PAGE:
Tim Hensley’s TICKET STUB is a collection of the cartoonist’s now-defunct zine, but that zine was really pages from his sketchbook. Don’t let that deter you in any way, however, because it has a theme and a point.
The backstory: For 10 years, Hensley worked as a closed-captioning typist for movies and TV shows. In his sketchbook, he would draw random scenes from said programming. Those pages became TICKET STUB the zine, and all eight issues now stand united like conjoined twins in TICKET STUB the book.
For those who love indie comics, oddball ideas or the medium of film — or, better yet, all three — the paperback will bring many a smile, and not just for its charming, wholly appropriate die-cut along the bottom edge. (That had to be an unnecessary expense for Yam Books, especially for such an upstart publisher, but damn, am I glad they sprung for it — a creative decision that just feels right.)
The scenes Hensley illustrates are not iconic; they appear to be chosen as haphazardly (if “chosen” is the correct term) as the films, which range from highbrow to lowbrow, classic to trash, beloved to obscure, BUTTERFIELD 8 to BIG MOMMA’S HOUSE.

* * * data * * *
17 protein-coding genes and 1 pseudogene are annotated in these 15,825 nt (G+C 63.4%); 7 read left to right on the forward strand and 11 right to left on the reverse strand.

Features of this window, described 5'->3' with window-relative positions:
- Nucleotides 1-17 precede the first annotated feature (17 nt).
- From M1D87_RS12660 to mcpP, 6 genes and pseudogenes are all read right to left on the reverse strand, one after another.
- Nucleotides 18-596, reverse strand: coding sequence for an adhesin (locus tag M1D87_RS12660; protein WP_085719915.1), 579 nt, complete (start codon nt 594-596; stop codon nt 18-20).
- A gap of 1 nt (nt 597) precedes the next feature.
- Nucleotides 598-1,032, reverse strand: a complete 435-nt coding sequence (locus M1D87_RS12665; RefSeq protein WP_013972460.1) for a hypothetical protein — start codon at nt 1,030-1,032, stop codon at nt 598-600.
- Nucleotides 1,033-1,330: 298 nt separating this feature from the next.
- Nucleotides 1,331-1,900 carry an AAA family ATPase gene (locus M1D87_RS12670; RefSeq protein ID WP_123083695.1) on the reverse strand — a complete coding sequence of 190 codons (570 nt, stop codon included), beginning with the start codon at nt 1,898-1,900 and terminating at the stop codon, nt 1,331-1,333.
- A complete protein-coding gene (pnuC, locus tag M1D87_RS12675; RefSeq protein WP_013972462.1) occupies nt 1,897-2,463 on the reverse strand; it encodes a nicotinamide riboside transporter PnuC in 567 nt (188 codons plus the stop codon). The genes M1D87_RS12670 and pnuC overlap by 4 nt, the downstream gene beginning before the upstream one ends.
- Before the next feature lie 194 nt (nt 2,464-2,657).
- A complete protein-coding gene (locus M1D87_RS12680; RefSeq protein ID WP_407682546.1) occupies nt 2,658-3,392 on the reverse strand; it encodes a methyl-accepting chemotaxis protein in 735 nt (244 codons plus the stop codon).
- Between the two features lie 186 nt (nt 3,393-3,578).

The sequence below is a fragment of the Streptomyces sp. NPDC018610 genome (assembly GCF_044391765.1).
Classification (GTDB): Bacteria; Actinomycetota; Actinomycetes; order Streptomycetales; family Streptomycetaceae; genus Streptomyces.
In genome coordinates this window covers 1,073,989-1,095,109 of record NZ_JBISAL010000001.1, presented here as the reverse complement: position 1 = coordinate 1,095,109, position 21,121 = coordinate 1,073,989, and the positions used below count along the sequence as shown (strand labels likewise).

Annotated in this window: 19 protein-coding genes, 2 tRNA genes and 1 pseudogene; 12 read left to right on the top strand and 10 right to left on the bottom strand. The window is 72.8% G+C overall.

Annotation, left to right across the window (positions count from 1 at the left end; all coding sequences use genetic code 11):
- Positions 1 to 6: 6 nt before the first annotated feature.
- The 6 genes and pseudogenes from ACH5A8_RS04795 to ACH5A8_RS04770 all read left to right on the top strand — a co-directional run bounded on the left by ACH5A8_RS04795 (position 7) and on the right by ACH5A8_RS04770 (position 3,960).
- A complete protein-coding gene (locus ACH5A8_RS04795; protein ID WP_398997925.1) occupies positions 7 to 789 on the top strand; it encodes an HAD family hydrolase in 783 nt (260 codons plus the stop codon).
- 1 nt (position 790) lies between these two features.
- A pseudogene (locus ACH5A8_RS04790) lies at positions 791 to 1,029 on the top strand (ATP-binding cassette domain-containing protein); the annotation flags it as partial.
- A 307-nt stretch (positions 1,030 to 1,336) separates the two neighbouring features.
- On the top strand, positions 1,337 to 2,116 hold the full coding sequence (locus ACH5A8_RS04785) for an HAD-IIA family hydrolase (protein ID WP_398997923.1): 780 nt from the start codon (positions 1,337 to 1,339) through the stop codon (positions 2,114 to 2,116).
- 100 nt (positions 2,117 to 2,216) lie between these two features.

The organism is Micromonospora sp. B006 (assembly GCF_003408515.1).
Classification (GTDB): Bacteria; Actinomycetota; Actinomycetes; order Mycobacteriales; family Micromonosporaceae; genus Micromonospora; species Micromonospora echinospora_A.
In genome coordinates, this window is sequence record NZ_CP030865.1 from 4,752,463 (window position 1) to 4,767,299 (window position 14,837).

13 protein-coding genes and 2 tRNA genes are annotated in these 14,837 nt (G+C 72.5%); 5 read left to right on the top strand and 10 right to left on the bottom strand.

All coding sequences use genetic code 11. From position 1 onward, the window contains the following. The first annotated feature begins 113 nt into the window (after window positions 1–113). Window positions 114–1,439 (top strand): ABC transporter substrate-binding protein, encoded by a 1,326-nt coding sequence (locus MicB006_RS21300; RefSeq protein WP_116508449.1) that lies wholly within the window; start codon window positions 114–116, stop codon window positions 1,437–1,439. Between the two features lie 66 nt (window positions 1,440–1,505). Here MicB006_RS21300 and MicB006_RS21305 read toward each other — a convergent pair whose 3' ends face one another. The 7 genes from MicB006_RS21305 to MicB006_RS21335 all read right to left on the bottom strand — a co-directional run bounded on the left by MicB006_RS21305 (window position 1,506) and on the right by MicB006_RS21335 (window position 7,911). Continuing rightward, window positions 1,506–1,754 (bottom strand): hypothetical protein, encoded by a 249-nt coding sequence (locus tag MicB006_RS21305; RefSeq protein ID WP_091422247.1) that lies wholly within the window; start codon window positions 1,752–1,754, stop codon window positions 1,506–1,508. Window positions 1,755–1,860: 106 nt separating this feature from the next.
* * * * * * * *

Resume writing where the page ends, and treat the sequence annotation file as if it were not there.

Each is accompanied by a few lines of Hensley’s own contribution. Some double as actual description, such as this bit on HERCULES IN NEW YORK: “A bear costume escapes the zoo and meets their carriage. Hilarity ensues — an Olympian in a taxi, or rather, a chariot, flexes. He kicks the shit out of sailors, drivers, mobsters. He cracks ribs.”
Most, however, read like bad poetry on open-mic night, and in this case, that’s a good thing indeed. Witness his words for THE CARE BEARS MOVIE: “Bereft of pals, gather a gumshoe, a cigar between the plush pandas, a black widow knit near the wagon wheel and share — the clouds and rainbows mar with crevice. The witch concurs.”
The final issue takes a detour by stringing the panels together into a comic, but with invented dialogue. Why else, where else, would Casper the Friendly Ghost greet a girl with, “I was shot in my crib. Do I give you goose flesh?”
If you’re only familiar with Hensley — as I was — through his retro-teen-comics work à la WALLY GROPIUS, note that this art does not resemble that art. The drawings here — far more fleshed-out than the word “sketchbook” suggests — demonstrate a different skill set and wider range. The witch concurs. —Rod Lott